Regulating tobacco products



1. Manager, Quit SA, Eastwood, SA
2. VicHealth Centre for Tobacco Control, Carlton, Vic
3. Cancer Control Research Institute, Carlton, Vic

Tobacco is a unique consumer product in causing a continuing epidemic of illness and premature death among its users while being used as intended. A strong case can be made that many of the current practices of the tobacco industry are illegal1. While the promotion of tobacco products has been increasingly restricted in Australia over the past four decades, the product itself has remained almost untouched by any form of control and very limited collection of information. For example, there is no public information available on the performance characteristics of Australian cigarettes after the Commonwealth’s testing regime was abandoned in the early 1990s, it is only as a result of a voluntary agreement between tobacco manufacturers and government in 2000, that some information on additives is disclosed through the Department of Health and Ageing website2.

At least one company has routinely collected data on engineering and performance characteristics of its own and competitors brands3 and this sort of information should be publicly available. Efforts need to go beyond collection of information to exercising control in the public interest. No attempt has been made to control what additives are allowed, even though many add to the attractiveness of this inherently toxic product and some have been linked to increased addictiveness. Levels of carbon monoxide, tar and nicotine have long been printed on packets and there is a voluntary agreement to limit these, but it is based on a measurement system that bears no relationship to actual exposures, so it is not only useless but systematically misleading.  Indeed, reporting notional tar levels has provided new marketing opportunities for “light” and “mild” brands to consumers who are mostly unaware that the numbers are misleading as an indication of intake or harm.

By contrast foods must meet regulatory requirements set by Food Standards Australia New Zealand for safety, standards in production and manufacturing, disclosure of ingredients and nutritional information and are subject to recall when found to be defective, contaminated or unsafe.  There is an average of four to five recalls per months.  Imagine how quickly Vegemite would be withdrawn from sale if it were discovered that it killed half of its loyal users prematurely.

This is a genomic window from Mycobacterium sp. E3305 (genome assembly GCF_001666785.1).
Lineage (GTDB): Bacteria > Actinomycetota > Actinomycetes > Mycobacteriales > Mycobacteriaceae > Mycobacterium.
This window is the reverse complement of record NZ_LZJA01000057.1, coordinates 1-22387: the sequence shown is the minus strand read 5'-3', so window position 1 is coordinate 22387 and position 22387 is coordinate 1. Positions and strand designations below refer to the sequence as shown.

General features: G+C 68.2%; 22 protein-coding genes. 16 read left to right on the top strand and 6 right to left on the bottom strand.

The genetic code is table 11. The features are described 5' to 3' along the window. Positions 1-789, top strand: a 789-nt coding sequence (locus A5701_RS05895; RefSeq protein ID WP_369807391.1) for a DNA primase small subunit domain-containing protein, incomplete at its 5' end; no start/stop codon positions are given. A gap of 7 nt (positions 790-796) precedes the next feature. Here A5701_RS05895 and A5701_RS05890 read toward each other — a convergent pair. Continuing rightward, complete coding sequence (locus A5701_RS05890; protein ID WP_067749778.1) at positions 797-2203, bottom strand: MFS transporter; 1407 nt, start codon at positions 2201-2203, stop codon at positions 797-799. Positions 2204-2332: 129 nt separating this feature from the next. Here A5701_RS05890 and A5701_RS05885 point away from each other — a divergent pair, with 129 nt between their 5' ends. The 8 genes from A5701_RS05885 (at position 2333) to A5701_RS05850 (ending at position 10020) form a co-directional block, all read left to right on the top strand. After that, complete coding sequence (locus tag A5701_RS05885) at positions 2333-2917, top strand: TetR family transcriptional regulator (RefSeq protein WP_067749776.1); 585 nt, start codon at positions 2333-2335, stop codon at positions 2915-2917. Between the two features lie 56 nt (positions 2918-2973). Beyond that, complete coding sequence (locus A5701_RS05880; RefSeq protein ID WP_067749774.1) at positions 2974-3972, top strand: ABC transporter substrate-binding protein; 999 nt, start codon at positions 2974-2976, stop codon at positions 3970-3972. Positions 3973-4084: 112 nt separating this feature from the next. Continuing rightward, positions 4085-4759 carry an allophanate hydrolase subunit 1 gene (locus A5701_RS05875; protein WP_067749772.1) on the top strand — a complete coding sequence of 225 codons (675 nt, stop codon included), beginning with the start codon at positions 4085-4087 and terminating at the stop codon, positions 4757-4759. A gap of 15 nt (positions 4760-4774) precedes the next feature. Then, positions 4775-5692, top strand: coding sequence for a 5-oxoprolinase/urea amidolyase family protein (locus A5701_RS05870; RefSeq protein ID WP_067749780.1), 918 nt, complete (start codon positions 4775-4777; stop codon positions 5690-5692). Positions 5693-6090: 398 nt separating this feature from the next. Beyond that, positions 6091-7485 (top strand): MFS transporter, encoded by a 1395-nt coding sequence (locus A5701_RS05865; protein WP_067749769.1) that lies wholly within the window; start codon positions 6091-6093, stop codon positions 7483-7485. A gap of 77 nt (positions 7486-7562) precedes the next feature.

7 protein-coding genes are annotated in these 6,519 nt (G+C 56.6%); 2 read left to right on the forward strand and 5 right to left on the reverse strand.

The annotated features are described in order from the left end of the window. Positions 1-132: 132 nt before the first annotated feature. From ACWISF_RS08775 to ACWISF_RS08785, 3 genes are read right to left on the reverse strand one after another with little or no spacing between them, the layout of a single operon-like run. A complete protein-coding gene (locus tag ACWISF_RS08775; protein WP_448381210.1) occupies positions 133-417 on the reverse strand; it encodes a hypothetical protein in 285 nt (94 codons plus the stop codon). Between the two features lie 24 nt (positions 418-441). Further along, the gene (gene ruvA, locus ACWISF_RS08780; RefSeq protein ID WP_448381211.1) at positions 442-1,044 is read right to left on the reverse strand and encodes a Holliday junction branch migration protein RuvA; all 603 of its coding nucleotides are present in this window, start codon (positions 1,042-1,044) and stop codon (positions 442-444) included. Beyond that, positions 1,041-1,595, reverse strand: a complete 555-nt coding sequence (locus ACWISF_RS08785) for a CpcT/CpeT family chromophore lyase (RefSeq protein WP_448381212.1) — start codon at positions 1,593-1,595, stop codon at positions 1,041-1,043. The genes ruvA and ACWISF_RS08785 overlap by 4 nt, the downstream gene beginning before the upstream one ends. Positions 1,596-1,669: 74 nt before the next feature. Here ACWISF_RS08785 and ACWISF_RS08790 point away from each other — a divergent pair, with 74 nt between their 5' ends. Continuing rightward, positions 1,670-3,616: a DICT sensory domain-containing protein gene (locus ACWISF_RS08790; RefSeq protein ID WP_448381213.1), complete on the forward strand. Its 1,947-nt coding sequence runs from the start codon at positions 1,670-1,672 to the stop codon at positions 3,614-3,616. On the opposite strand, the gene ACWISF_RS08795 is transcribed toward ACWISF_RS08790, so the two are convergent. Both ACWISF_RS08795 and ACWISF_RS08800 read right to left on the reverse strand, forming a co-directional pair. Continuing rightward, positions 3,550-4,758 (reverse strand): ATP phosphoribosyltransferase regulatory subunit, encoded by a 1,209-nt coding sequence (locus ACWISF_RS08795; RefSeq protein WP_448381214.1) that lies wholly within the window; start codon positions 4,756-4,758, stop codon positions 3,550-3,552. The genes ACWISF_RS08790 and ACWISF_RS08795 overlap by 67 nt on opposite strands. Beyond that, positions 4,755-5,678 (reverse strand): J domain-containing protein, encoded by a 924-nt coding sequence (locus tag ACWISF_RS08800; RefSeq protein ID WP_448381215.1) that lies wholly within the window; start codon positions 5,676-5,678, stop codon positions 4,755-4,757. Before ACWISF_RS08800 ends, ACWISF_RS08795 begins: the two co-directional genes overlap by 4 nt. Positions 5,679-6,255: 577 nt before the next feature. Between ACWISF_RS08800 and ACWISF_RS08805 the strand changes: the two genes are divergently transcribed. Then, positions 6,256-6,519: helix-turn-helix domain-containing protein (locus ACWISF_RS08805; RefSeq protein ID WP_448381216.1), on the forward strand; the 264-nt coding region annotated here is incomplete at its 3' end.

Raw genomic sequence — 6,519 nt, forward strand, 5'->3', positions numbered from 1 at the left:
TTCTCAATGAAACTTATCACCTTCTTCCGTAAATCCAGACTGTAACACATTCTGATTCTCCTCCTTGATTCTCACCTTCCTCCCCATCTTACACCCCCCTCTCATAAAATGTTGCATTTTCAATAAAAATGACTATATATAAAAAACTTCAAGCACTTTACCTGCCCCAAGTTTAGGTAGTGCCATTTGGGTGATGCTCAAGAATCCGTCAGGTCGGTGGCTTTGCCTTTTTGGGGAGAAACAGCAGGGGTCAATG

Medicines and therapeutic goods must conform to demanding standards prior to being registered for use by the Therapeutic Goods Administration (TGA).  Nicotine replacement products designed to assist smokers to quit must meet rigid standards of purity, safety and effectiveness to be licensed for sale.  Extensive information about usage, possible side effects and contraindications must be included with the product to inform users and the conditions of sale are strictly regulated, for example by pharmacists or prescription only. 

A handful of deaths, birth defects, or cases of illness attributable to a drug can be sufficient for it to be prohibited from sale.  The recent Pan Pharmaceuticals disaster may have resulted in some deaths, but lack of quality control in their manufacturing processes was sufficient for their license to be withdrawn by the TGA.  For a drug to cause 19,000 deaths a year and still be available in every corner shop, supermarket and pubs would be unthinkable. 

Emerging Need for Regulation of Tobacco

The harm done by tobacco would seem to be sufficient reason for a regime to regulate the harm that it causes, but for historical, social and political reasons, this has not happened to date.  The reasons for this are complex, but include a focus on reducing or eliminating use without consideration of the possibility, indeed likelihood, that there will always be a market for a mind altering substance such as nicotine.  Those working in tobacco control are increasingly concerned about this rump of continuing users.  There are also new reasons emerging that may force regulatory action.  Much of this has to do with product convergence between tobacco products, foods and therapeutic goods.

  • The emergence of tobacco products claimed to be safer to smoke (eg Quest 1,2,3, which are low nicotine cigarettes; Omni and Advance which are reduced carcinogen (some) cigarettes)  In some cases, they more closely resemble nicotine replacement products than traditional cigarettes (eg Eclipse and Accord are pseudo cigarettes where the tobacco is heated rather than burned).
  • Snuff and chewing tobacco products are currently illegal in Australia. Some of these products cause less harm.  Swedish Snus (a moist oral snuff) is often singled out as the most promising candidate for a model harm-reduced tobacco product4.
  • Attempts have been made in some countries to market food-like goods that contain tobacco or nicotine.  Examples include a toothpaste with tobacco added and drinks or confectionery containing nicotine.  To date these have been prohibited in Australia.  If such “foods” containing nicotine or tobacco are not permitted, how can tobacco continue to be freely sold?
  • Some nicotine-replacement products increasingly resemble cigarettes. The nicotine inhaler shares many features with cigarettes. The pharmaceutical industry has the capacity to produce new forms of nicotine delivery devices that mimic the features of cigarettes (eg rapid uptake of nicotine, pleasant taste etc), but currently are discouraged from doing so.  There is concern that new NRT products that are acceptable to smokers as a satisfying alternative to tobacco may perpetuate tobacco use.  However, others have argued that such drug “abuse” would be much safer than smoking and has in fact been proposed by tobacco control advocates (eg Henningfield5).